Although the field of deliberative civic engagement is growing rapidly around the world, our knowledge and understanding of its practice and impacts remain highly fragmented. Democracy in Motion represents the first comprehensive attempt to assess the practice and impact of deliberative civic engagement. Organized in a series of chapters that address the big questions of deliberative civic engagement, it uses theory, research, and practice from around the world to explore what we know about, how we know it, and what remains to be understood. More than a simple summary of research, the book is designed to be accessible and useful to a wide variety of audiences, from scholars and practitioners working in numerous disciplines and fields, to public officials, activists, and average citizens who are seeking to utilize deliberative civic engagement in their communities. The book significantly enhances current scholarship, serving as a guide to existing research and identifying useful future research. It also has promise for enhancing practice, for example by helping practitioners, public officials, and others better think through and articulate issues of design and outcomes, thus enabling them to garner more support for public deliberation activities. In addition, by identifying what remains to be learned about public deliberation, practitioners and public officials may be inspired to connect with scholars to conduct research and evaluations of their efforts.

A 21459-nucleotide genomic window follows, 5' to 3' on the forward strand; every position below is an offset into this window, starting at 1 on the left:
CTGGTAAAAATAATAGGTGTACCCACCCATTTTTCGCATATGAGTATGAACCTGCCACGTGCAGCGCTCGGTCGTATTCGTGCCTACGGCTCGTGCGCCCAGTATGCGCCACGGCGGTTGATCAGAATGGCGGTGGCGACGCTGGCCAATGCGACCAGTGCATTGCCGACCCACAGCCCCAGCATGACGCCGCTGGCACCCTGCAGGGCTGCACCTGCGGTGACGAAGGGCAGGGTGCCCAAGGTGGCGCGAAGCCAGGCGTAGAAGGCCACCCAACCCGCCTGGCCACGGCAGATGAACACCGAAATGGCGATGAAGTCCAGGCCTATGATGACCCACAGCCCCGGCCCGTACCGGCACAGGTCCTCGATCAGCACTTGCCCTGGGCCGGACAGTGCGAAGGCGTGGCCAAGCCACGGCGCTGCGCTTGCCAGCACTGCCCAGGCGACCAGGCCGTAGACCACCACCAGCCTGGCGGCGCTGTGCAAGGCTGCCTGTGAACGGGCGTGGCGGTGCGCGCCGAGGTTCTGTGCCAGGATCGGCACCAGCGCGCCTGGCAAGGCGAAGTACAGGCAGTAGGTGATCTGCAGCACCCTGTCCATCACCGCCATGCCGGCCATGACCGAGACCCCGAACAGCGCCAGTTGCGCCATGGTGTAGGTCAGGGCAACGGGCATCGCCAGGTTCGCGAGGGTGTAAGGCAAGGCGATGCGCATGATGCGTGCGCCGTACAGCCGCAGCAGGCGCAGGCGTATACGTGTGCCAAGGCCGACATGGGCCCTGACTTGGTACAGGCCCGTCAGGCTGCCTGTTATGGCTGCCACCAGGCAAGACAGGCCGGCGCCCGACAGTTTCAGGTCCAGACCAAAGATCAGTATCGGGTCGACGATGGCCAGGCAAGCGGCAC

About the Author
Tina Nabatchi: Assistant Professor of Public Administration at the Maxwell School of Citizenship and Public Affairs, Syracuse University. John Gastil is Professor of Communication and Political Science, The University of Washington; soon to leave U Washington and become Head of Communication Arts & Sciences at Penn State. Author of Jury and Democracy (Oxford, 2010). G. Michael Weiksner: is CEO of SocialFeet.com and a trustee of e-thePeople.org. Matt Leighninger: Executive Director of the Deliberative Democracy Consortium (DDC), Senior Associate for Everyday Democracy